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Educational Segregation and the Gender Wage Gap for Recent College Graduates in Colombia

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Author Info

  • Cepeda Emiliani, Laura

    ()
    (Banco de la República de Colombia)

  • Barón, Juan D.

    ()
    (World Bank)

Abstract

In this paper we show the importance of subject of degree in explaining the gender wage gap in Colombia. In order to minimize the influence of gender differences in experience, promotions, and job changes on the wage gap, we focus on college graduates who have a formal job and who have been in the labor market at most one year. Using unique, administrative datasets with detailed subjects of degree, we find that the wage gap against women is on average 11% and that 40% of it can be explained by differences in subject of degree. Using a distributional decomposition, we find an increasing gender wage gap across the distribution of wages (from 2% at the bottom to 15% at the top), although subject of degree explains a lower 30% of the gap at the top. Policies designed to reduce the gender wage gap need to address the differing gender educational choices and the factors that influence them. These policies would be more effective in reducing the gap for median wage earners.

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Bibliographic Info

Paper provided by Institute for the Study of Labor (IZA) in its series IZA Discussion Papers with number 6361.

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Length: 15 pages
Date of creation: Feb 2012
Date of revision:
Handle: RePEc:iza:izadps:dp6361

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Keywords: gender wage gap; subject of degree; decomposition;

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References

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  1. Barón, Juan D. & Cobb-Clark, Deborah A., 2008. "Occupational Segregation and the Gender Wage Gap in Private- and Public-Sector Employment: A Distributional Analysis," IZA Discussion Papers 3562, Institute for the Study of Labor (IZA).
  2. Wiji Arulampalam & Alison L. Booth & Mark L. Bryan, 2007. "Is There a Glass Ceiling over Europe? Exploring the Gender Pay Gap across the Wage Distribution," Industrial and Labor Relations Review, ILR Review, Cornell University, ILR School, vol. 60(2), pages 163-186, January.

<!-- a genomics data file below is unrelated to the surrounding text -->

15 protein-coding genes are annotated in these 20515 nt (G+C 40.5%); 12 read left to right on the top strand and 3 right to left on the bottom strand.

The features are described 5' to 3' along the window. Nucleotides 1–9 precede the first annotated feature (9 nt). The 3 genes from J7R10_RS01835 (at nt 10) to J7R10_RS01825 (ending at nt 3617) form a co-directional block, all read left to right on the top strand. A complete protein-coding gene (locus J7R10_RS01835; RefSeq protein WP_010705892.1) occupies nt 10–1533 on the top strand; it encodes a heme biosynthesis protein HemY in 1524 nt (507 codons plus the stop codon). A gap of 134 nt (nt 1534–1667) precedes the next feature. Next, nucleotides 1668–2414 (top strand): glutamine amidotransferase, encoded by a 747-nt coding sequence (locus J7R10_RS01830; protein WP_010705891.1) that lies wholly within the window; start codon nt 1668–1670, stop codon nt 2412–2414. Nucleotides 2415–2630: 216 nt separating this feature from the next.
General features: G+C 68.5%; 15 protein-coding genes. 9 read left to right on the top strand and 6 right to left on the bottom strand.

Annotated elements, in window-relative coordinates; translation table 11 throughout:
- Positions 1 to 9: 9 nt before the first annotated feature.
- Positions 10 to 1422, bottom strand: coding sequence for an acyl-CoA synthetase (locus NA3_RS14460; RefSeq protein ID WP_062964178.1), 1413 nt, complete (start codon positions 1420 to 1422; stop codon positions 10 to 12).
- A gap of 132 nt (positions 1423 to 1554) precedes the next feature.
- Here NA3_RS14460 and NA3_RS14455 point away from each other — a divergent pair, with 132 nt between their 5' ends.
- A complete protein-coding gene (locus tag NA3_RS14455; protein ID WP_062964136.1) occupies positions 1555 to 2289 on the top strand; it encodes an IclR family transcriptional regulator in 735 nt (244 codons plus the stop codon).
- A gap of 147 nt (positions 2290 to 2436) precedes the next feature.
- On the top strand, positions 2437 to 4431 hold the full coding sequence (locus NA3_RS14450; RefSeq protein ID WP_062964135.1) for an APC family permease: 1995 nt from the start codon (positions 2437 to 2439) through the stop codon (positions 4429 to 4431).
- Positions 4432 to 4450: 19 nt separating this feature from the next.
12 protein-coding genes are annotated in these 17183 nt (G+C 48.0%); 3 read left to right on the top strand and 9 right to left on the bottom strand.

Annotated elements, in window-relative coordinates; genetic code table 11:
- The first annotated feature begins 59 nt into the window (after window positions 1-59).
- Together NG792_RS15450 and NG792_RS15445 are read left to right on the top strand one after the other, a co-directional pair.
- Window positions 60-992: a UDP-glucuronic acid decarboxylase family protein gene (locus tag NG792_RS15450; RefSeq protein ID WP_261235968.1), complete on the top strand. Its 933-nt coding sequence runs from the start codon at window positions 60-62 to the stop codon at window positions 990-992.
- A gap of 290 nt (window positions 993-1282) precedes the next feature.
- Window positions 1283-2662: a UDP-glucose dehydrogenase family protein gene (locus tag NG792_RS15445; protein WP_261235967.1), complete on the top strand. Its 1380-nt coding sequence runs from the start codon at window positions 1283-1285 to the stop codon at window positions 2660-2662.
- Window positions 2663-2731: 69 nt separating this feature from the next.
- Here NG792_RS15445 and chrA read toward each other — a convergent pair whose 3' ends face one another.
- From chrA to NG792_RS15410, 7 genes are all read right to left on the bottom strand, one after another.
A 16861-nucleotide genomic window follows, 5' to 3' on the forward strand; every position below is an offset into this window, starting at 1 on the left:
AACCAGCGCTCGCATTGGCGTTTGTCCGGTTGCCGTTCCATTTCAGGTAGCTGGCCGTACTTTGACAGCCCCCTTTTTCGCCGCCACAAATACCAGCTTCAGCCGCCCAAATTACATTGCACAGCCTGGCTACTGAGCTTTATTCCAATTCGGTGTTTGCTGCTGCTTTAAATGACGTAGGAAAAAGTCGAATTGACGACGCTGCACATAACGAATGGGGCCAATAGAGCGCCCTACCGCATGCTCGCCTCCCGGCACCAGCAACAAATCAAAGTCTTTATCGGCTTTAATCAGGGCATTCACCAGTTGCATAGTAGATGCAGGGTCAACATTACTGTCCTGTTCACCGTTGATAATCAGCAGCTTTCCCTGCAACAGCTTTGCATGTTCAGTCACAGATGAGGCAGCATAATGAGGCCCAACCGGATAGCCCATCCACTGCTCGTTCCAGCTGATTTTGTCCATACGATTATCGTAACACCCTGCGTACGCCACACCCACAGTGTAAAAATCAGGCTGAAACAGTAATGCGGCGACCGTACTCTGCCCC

3. Alejandro Hoyos & Hugo Nopo & Ximena Pena, 2010. "The Persistent Gender Earnings Gap in Colombia, 1994-2006," Research Department Publications 4673, Inter-American Development Bank, Research Department.
  4. SErgio Firpo & Nicole M. Fortin & Thomas Lemieux, 2006. "Unconditional Quantile Regressions," Textos para discussão 533, Department of Economics PUC-Rio (Brazil).
  5. Machin, Stephen & Puhani, Patrick A., 2003. "Subject of degree and the gender wage differential: evidence from the UK and Germany," Economics Letters, Elsevier, vol. 79(3), pages 393-400, June.
  6. Arnaud Chevalier, 2004. "Motivation, Expectations and the Gender Pay Gap for UK Graduates," Working Papers 200403, School Of Economics, University College Dublin.
  7. Nopo, Hugo, 2004. "Matching as a Tool to Decompose Wage Gaps," IZA Discussion Papers 981, Institute for the Study of Labor (IZA).
  8. James Albrecht & Anders Bjorklund & Susan Vroman, 2003. "Is There a Glass Ceiling in Sweden?," Journal of Labor Economics, University of Chicago Press, vol. 21(1), pages 145-177, January.
  9. Reimers, Cordelia W, 1983. "Labor Market Discrimination against Hispanic and Black Men," The Review of Economics and Statistics, MIT Press, vol. 65(4), pages 570-79, November.
  10. Judith A. McDonald & Robert J. Thornton, 2007. "Do New Male and Female College Graduates Receive Unequal Pay?," Journal of Human Resources, University of Wisconsin Press, vol. 42(1).
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As found by EconAcademics.org, the blog aggregator for Economics research:
  1. Educational Segregation and the Gender Wage Gap for Recent College Graduates in Colombia
    by Maximo Rossi in Wikiprogress América Latina on 2012-03-23 23:10:00
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Cited by:
  1. Barbara Liberda & Joanna Tyrowicz & Magdalena Smyk, 2013. "Age-productivity patterns in talent occupations for men and women: a decomposition," Working Papers 2013-27, Faculty of Economic Sciences, University of Warsaw.

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